Whether it’s befriending a Mexican tween wielding six-shooters who yells “Ariba!” with an Italian accent or having to defend the preservation of 1930’s Harlem by talking about soul food and jazz, the levels of political incorrectness in Sakura Wars are so excessive, it’s hard to get mad at the game. After over a decade of releases in Japan, a Sakura Taisen title finally made it to the US, courtesy of NIS America, who did a fine job with its multiplatform release, and giving PlayStation 2 fans a notably more hardcore treatment.
Best Story – Halo: Reach (Xbox 360)
Iâ€™m always impressed when games like God of War III and Assassinâ€™s Creed: Brotherhood preserves the overall story arc by resuming the story right where the previous installment left off. Â Halo: Reach actually managed to do it in reverse, by ending the game right were the very first Halo started. Iâ€™m a sucker for this kind of circular storytelling and made for a fitting swansong for Bungieâ€™s involvement with the franchise. Most studios do not get the opportunity to present a multi-game story with so much cohesion.
Most Promising Game of 2011 -Â Uncharted 3: Drake’s Deception (PS3)
Sure, many of us only have that fiery building scene to go by, but Naughty Dog has given us no reason to doubt that this is so farÂ the Day One purchase of 2011. The studio clearly knows the expectations they have to live up to and almost makes me wish I wasnâ€™t a videogame writer as part of me wants to experience the full version with fresh eyes. The last time I felt that way about a game was with Metal Gear Solid 4.
Scariest Game Award – Alan Wake (Xbox 360)
What was the string instrument that accompanied the many camera shots of murders stalking Mr. Wake? A violin? A cello? A fiddle? Whatever it is, Remedyâ€™s long-awaited adventure in the Pacific Northwest certainly helped in freaking out its share of gamers. Iâ€™m usually the completist type who likes to kill all the enemies I come across. Yet Alan Wake turned me into one-part Ichabod Crane, one-part large-breasted cheerleader as I took my share of opportunities to make a break for every light upcoming light source that kept me safe, provided the light stayed on.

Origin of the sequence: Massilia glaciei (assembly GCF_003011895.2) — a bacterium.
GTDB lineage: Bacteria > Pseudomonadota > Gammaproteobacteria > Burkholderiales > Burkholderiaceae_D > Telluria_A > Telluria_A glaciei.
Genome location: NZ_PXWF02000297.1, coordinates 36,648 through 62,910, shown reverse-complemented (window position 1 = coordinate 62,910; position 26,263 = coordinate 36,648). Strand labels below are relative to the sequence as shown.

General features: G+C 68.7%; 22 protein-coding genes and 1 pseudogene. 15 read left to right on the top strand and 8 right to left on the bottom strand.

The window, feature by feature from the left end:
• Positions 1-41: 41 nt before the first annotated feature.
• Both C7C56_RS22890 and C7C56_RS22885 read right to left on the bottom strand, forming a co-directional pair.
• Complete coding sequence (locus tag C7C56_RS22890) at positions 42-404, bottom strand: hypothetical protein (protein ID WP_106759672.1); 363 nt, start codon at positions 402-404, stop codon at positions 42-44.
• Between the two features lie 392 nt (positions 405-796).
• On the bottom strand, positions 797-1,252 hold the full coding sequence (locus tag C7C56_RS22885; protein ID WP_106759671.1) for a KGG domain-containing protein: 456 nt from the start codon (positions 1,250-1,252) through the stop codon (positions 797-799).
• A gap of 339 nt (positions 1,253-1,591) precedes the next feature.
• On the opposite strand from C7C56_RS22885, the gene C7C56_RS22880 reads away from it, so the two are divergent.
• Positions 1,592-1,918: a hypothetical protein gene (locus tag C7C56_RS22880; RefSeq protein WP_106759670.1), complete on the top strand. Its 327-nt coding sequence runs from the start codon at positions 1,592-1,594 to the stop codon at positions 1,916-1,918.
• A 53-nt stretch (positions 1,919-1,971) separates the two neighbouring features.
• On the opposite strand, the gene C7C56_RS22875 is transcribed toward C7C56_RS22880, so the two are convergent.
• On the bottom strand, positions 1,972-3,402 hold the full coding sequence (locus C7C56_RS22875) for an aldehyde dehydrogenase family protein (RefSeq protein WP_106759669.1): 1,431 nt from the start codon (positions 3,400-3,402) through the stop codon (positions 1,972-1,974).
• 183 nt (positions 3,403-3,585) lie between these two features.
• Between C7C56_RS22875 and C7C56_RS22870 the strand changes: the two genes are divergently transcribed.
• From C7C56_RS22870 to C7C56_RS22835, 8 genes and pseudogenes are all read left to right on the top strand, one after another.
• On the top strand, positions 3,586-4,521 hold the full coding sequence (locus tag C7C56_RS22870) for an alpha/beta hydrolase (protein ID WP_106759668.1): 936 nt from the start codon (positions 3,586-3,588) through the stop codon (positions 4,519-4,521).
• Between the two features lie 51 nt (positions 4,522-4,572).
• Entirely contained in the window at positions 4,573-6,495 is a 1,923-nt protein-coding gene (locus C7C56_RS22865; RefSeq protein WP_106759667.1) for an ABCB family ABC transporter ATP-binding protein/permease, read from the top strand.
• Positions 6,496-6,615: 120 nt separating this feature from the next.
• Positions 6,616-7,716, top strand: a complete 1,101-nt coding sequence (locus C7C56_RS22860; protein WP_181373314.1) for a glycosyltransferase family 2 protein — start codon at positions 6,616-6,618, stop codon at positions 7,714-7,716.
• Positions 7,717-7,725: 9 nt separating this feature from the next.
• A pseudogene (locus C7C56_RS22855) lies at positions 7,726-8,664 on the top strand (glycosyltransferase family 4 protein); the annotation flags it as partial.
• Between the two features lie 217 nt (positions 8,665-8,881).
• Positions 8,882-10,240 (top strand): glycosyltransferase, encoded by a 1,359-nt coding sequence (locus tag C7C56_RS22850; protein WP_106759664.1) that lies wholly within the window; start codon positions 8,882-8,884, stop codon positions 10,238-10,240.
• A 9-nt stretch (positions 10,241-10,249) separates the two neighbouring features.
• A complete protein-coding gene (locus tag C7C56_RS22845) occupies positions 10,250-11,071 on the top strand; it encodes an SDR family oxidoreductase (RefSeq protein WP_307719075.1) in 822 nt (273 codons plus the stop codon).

Sales Pitch Award – God of War III (PS3)
Riding along the Titans gave the feeling that God of War III really made the most of its Shadow of the Colossus influence. How can you do anything less when it is a war against the gods of Olympus? Despite how divisive consumers were on how the rest of the game compared to the first hour, itâ€™s hard to deny how God of War IIIâ€™s opening scenes made for ideal home theater demo material.
No Focus Group Award – H.A.W.X. 2 (Wii)
While the Xbox 360 and PlayStation 3 version of H.A.W.X. 2 played it safe by dipping into the Tom Clancy playbook, the Wii version feels like it was developed by a studio who didnâ€™t feel they had to cater to any one specific audience. Describing it to friends is part of the fun: â€œSo the story is told as if Tom Clancy was an anime writer; you also get to skydive from space; at one point the game gets bored of putting you in jets so by Mission 19 youâ€™re controlling a bird, and itâ€™s not even a hawk, get it?!â€
Best Visuals – Kirby’s Epic Yarn (Wii)
I don’t care if this textured cloth visual style is the new cel-shading. Epic Yarn might very well inspire a slew of poor knockoffs soon but that shouldn’t take away from this inspired effort by Nintendo. The cavity-inducing sweetness will certainly win over your less-hardcore significant other gamer. Â Comedian Daniel Tosh, in one of his well-known comedy bits, dares the audience â€œTry to frown while riding a WaveRunner. Itâ€™s impossible!â€ The same can be said about Kirbyâ€™s Epic Yarn. Itâ€™s difficult to get upset at a game where you technically canâ€™t die, but that doesnâ€™t take away from the gameâ€™s platform-based challenges.
Rerelease Award – Uncharted 2: Among Thieves Game of the Year Edition (PS3)
The only way to top the near-unanimous 2009 Game of the Year is to rerelease it 12 months later with all the related DLC that has come out since. Highlights include the Eye of Indra motion comic and the add-ons to the multiplayer modes. Even with its competitive price of $49.99, no 2010 rerelease comes close.
Game of the Year – Bayonetta (Xbox 360, definitely not the PS3 version)
Even before this year started, there was a sense that 2010 would be one of the best years in videogames in a very long time. You could make a case for a number of titles as Game of the Year contenders, from the sci-fi noir richness of Mass Effect 2 to the ambitiousness of Red Dead Redemption. It was a win-win year for gamers except when it came to their wallets. Little did anyone realize that a game that came out in the very first week of 2010 would be one of those contenders? Bayonetta strikes that careful balance in delivering some forward-thinking Devil May Cry-influenced gameplay, while keeping one foot in the past with its twitch challenges and old school homage. More than anything, Bayonetta was one of many titles that proved that the demise of Japanese game development were greatly exaggerated. Just take a look at Vanquish, Professor Layton and the Unwound Future, Golden Sun: Dark Dawn, Super Street Fighter IV, most anything by Nintendo, Fragile Dreams, Nier, 3D Dot Game Heroes, Sin and Punishment 2, you get the idea.